In this paper we set out to explore the notion of ‘practice' from a perspective that is informed by American Pragmatism. In adopting this position, we endeavour to take a critical view of practice as a theoretical construct. Specifically, we distinguish practice - that is, what people actually do - from the broader notion of process, which we take to imply any time-dependent sequence of events that may not necessarily even involve people. In our view, it is human actions such as thinking, talking, feeling and doing that define practice. The Pragmatists in their thinking also accord a central role to human action, especially its creative aspects, drawing linkages between actions and the social construction of meanings. We will argue, therefore, that Pragmatism provides a useful lens through which to gain fresh theoretical insights into the nature of practice in organization. Although the Pragmatists covered a vast scope in their thinking, the central argument around which they cohere is that we are all active participants (practitioners) in the world, so it is not possible for us to stand back and take a spectator's view of events. In this paper, we have chosen to focus our attention specifically on the works of John Dewey and George Herbert Mead, who developed these general Pragmatist principles in ways that directly inform practice. Dewey concentrated particularly on relational dynamics, emphasising the continuous transactions between subjects and worlds in the situated construction of meanings. He argued that inquiry, which he saw as synonymous with critical and reflective thinking, is the foundation of all constructive activity, and that creative thinking and action are generated by a forward-looking, anticipative mode of inquiry. Mead contributed considerable analytical detail to the rich descriptive models developed by Dewey. He maintained that all human activity is ultimately concerned with the creative construction and elaboration of the social self. This self, he saw as an emergent product of the interplay between an embodied, objective ‘me' and a performative, subjective ‘I'. Without the ‘I' principle, the self would be nothing more than an impression of social structure, and there would be no potential for creative or reconstructive activity. This paper presents a detailed review of the Pragmatist position as it relates to practice. Our argument is informed by recent developments in the organizational learning literature that reflect a shift from a merely epistemological view of knowledge and learning, towards an altogether more ontological perspective in which learning is regarded as a process of being and becoming. Drawing on this literature as an exemplar, we will extract the key dimensions of a dynamic theory of creative practice. We will also explore the implications of this theory for the practice of both research and management.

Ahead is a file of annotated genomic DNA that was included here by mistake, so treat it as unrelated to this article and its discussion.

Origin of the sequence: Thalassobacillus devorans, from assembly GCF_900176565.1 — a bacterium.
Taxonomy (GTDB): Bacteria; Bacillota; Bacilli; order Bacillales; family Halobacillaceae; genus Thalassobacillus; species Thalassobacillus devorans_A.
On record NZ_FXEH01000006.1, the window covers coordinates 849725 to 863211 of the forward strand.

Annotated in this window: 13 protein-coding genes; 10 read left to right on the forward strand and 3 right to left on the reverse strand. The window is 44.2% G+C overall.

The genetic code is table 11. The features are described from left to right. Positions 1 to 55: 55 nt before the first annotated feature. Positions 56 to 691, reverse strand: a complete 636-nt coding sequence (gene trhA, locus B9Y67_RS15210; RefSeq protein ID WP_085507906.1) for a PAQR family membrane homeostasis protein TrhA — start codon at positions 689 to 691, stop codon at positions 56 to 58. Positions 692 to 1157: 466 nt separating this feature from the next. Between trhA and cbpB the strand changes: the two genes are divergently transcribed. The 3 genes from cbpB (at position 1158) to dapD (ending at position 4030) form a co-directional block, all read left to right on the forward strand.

amerikansk pragmatisme; kreativitet; Læringsspil, spilbaseret læring, seriøse spil; George Herbert Mead; John Dewey; praksisbaseret forskning; American Pragmatism; creativity; Learning games, Serious games, game based learning; practice-based studies
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The Second Organization Studies Summer Workshop on 'Re-turn to Practice: Understanding Organization as it Happens', 2006